Multilingualism à la française

by Anne-Hélène Halbout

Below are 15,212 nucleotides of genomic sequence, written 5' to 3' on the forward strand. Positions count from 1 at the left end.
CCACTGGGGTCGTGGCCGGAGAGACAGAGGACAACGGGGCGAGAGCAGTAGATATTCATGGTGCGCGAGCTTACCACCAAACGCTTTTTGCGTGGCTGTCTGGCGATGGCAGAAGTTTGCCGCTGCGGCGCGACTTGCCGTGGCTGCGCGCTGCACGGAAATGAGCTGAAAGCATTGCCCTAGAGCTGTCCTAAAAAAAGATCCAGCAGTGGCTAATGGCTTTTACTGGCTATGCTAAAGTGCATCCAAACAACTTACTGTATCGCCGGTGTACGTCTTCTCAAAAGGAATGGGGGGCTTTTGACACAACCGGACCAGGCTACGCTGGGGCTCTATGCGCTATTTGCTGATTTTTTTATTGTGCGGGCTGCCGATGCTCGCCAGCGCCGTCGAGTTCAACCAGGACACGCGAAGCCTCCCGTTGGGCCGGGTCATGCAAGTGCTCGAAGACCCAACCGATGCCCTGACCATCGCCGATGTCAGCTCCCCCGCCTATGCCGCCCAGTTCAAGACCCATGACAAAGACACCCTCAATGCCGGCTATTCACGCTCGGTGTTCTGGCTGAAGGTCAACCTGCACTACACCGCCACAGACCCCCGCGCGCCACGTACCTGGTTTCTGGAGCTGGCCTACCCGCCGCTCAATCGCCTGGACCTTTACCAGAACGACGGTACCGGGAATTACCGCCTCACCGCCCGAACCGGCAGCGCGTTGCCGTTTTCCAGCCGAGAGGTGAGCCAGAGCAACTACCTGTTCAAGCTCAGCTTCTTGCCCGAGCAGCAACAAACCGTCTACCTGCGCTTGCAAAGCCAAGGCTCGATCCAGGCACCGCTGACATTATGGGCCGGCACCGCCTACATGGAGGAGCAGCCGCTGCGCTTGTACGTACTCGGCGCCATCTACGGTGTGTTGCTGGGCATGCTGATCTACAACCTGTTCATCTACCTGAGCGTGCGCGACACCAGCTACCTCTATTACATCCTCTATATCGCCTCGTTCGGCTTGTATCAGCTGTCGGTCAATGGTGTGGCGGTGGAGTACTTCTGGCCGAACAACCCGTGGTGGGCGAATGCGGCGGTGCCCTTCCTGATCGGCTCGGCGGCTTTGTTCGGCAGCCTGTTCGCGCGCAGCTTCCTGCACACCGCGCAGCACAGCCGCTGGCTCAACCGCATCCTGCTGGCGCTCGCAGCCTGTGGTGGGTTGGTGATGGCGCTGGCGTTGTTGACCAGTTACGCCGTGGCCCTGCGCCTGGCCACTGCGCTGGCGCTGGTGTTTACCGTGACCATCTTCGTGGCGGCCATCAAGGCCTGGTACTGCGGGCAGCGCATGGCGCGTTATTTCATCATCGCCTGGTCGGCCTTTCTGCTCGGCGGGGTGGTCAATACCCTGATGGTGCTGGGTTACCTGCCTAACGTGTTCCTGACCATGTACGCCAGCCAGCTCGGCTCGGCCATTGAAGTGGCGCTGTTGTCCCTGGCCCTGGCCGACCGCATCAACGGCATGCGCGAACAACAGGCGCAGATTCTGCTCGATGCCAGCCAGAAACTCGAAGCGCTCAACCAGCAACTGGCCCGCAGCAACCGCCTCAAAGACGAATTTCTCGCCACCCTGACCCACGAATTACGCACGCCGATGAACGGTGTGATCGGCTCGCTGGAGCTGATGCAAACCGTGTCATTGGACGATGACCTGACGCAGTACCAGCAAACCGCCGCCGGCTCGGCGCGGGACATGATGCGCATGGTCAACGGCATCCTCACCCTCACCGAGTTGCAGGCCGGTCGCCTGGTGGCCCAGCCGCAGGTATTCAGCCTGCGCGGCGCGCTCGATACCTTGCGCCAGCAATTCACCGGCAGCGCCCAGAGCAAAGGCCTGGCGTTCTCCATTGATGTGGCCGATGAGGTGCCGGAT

Ta-da! France has a shiny new President. At barely 40, Emmanuel Macron is the youngest democratically elected leader of France ever, fresh blood embodying hope and "renouveau". He is undeniably charming and charismatic with social media recently pitting Macron against Canada's Justin Trudeau in the battle for the sexiest G7 leader! Strong-willed behind a seductive smile and calm demeanour, and currently enjoying favourable rating – speaking as a young French woman living in the UK – for me, Macron offers a welcome departure from the same middle-aged, often licentious past presidents who failed to raise France's spirit (let alone its economy). But what is of particular interest in terms of our blog, is his relationship with languages: the new President, whose elegance in the use of the French language has us hanging on his every word, is also fluent in English (with just enough of a French accent to add a certain je ne sais quoi). Indeed, he has already confidently demonstrated his linguistic competence at multiple events and interviews, much to the criticism of his former presidential opponent who used it as a political points-scoring opportunity, attacking his lack of linguistic patriotism. Macron, who is pro-EU, has also been very strategic in appointing members of his cabinet. Not only is it refreshingly gender balanced, but many, including his Prime Minister Édouard Philippe, are polyglots – with a particularly excellent command of German and Slavonic languages among others. The linguistic competences of Macron's ministers has certainly not gone unnoticed, and is only strengthening France's position on the international political scene. In a post Brexit world, can we imagine the UK replicating this model? What will this mean for a self-perceived monolingual Britain to negotiate with a multilingual Europe? As Britain prepares to face the economic and societal complexities of leaving the EU, a command of a range of foreign languages seems more relevant and pressing than ever. Tricky though, with funding cuts hitting modern languages teaching and research in secondary schools and at top UK universities…The All Party Parliamentary Group on Modern Languages, who published a Brexit and Languages checklist in October 2016 calling on the Government to ensure Brexit negotiations protect the UK’s urgent strategic need for language skills, and the MEITS project, present robust evidence of the importance of languages. It must be a priority for government, since speaking only English is as much of a disadvantage as speaking no English. The soft power advantage in the 21st century belongs to the multilingual citizen and nation.

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